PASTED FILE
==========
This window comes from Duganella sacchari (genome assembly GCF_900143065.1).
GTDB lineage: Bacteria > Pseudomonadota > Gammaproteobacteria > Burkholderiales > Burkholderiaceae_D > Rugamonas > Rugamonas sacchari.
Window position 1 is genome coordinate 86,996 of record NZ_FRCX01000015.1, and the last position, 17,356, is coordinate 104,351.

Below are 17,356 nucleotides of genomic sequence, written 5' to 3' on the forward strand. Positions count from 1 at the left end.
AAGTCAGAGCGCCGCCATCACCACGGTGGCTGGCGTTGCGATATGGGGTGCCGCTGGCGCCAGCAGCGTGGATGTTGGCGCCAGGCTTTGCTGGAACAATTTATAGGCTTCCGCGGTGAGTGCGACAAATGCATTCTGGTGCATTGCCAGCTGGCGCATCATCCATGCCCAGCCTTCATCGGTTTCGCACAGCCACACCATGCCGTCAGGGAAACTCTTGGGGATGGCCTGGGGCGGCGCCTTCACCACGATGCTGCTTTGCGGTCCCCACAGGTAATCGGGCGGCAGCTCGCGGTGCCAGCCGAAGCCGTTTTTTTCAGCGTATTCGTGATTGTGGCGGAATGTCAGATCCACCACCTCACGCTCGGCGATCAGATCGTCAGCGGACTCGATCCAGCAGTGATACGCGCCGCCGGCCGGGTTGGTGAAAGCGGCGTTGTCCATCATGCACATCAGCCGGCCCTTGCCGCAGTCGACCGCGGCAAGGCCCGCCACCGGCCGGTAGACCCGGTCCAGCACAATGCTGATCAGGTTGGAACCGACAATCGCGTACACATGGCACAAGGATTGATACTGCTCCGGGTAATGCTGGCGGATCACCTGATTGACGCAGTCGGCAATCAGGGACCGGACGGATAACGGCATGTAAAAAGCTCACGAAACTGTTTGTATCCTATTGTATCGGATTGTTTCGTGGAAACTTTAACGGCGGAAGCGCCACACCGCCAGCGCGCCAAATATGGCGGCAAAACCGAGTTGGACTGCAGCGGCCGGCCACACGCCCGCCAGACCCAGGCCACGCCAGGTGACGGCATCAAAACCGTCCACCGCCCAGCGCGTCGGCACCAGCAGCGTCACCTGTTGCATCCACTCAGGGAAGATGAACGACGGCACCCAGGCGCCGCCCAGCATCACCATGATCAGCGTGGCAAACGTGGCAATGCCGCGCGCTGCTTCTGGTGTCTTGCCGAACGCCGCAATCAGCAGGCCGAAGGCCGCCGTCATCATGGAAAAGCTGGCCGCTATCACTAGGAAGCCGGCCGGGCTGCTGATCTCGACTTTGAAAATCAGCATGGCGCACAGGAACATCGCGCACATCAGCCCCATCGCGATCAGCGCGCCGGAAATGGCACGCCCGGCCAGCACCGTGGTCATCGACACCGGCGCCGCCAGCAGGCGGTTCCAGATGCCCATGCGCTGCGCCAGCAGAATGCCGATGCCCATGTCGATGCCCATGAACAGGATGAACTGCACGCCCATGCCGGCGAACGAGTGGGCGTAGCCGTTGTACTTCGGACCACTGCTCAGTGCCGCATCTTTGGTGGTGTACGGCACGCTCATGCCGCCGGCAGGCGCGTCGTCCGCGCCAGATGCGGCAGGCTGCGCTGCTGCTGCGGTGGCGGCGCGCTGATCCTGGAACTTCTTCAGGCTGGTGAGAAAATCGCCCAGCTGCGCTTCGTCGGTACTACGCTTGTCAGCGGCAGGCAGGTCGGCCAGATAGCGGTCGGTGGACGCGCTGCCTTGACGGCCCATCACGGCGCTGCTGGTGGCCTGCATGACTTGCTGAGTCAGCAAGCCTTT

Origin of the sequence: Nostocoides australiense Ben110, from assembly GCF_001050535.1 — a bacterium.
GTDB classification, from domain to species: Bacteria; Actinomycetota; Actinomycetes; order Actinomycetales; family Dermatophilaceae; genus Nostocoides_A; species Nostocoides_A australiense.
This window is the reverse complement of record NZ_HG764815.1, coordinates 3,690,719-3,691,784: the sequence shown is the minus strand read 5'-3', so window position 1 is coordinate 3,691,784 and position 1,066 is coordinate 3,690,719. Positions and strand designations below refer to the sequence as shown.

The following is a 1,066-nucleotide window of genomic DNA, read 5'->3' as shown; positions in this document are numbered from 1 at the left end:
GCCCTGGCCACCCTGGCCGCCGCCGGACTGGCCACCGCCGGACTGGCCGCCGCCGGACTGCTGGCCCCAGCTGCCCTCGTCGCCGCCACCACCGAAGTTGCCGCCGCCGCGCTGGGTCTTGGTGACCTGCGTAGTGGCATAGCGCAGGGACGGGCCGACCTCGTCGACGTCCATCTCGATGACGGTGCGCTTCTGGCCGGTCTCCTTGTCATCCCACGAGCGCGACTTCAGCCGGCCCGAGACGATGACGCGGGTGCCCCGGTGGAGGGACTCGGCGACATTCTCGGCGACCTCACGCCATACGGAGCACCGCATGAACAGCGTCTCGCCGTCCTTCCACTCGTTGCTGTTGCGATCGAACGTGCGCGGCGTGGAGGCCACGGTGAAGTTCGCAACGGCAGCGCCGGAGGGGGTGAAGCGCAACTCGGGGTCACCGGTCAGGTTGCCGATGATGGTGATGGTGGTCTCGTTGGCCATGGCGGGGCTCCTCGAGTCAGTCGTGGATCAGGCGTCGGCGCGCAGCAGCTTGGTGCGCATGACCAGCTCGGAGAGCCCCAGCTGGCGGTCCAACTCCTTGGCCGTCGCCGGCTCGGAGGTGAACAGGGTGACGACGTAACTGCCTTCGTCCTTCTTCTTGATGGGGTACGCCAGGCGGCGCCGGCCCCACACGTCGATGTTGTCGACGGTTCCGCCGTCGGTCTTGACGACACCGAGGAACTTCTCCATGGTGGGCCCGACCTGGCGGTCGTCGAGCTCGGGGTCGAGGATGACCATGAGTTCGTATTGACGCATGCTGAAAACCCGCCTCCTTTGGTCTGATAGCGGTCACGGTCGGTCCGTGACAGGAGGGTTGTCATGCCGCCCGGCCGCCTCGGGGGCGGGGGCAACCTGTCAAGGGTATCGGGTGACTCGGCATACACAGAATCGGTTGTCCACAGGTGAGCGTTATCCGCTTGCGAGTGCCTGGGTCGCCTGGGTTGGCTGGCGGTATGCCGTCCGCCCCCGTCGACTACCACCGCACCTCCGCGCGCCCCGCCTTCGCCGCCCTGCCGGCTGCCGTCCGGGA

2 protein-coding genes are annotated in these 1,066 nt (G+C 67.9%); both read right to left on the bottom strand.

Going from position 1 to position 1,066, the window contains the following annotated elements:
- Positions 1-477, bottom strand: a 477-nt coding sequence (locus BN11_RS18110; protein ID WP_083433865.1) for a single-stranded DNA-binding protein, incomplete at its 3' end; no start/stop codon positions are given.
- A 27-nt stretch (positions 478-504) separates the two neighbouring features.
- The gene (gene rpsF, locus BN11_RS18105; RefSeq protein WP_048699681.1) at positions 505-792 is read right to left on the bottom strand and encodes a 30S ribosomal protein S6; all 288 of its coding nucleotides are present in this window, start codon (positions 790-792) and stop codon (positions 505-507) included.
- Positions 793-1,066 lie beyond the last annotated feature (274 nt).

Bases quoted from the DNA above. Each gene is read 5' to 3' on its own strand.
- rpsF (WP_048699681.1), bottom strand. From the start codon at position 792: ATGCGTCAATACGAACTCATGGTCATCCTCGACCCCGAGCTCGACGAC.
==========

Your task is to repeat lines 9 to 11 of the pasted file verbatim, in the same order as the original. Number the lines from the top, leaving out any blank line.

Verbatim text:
The following is a 1,066-nucleotide window of genomic DNA, read 5'->3' as shown; positions in this document are numbered from 1 at the left end:
GCCCTGGCCACCCTGGCCGCCGCCGGACTGGCCACCGCCGGACTGGCCGCCGCCGGACTGCTGGCCCCAGCTGCCCTCGTCGCCGCCACCACCGAAGTTGCCGCCGCCGCGCTGGGTCTTGGTGACCTGCGTAGTGGCATAGCGCAGGGACGGGCCGACCTCGTCGACGTCCATCTCGATGACGGTGCGCTTCTGGCCGGTCTCCTTGTCATCCCACGAGCGCGACTTCAGCCGGCCCGAGACGATGACGCGGGTGCCCCGGTGGAGGGACTCGGCGACATTCTCGGCGACCTCACGCCATACGGAGCACCGCATGAACAGCGTCTCGCCGTCCTTCCACTCGTTGCTGTTGCGATCGAACGTGCGCGGCGTGGAGGCCACGGTGAAGTTCGCAACGGCAGCGCCGGAGGGGGTGAAGCGCAACTCGGGGTCACCGGTCAGGTTGCCGATGATGGTGATGGTGGTCTCGTTGGCCATGGCGGGGCTCCTCGAGTCAGTCGTGGATCAGGCGTCGGCGCGCAGCAGCTTGGTGCGCATGACCAGCTCGGAGAGCCCCAGCTGGCGGTCCAACTCCTTGGCCGTCGCCGGCTCGGAGGTGAACAGGGTGACGACGTAACTGCCTTCGTCCTTCTTCTTGATGGGGTACGCCAGGCGGCGCCGGCCCCACACGTCGATGTTGTCGACGGTTCCGCCGTCGGTCTTGACGACACCGAGGAACTTCTCCATGGTGGGCCCGACCTGGCGGTCGTCGAGCTCGGGGTCGAGGATGACCATGAGTTCGTATTGACGCATGCTGAAAACCCGCCTCCTTTGGTCTGATAGCGGTCACGGTCGGTCCGTGACAGGAGGGTTGTCATGCCGCCCGGCCGCCTCGGGGGCGGGGGCAACCTGTCAAGGGTATCGGGTGACTCGGCATACACAGAATCGGTTGTCCACAGGTGAGCGTTATCCGCTTGCGAGTGCCTGGGTCGCCTGGGTTGGCTGGCGGTATGCCGTCCGCCCCCGTCGACTACCACCGCACCTCCGCGCGCCCCGCCTTCGCCGCCCTGCCGGCTGCCGTCCGGGA

2 protein-coding genes are annotated in these 1,066 nt (G+C 67.9%); both read right to left on the bottom strand.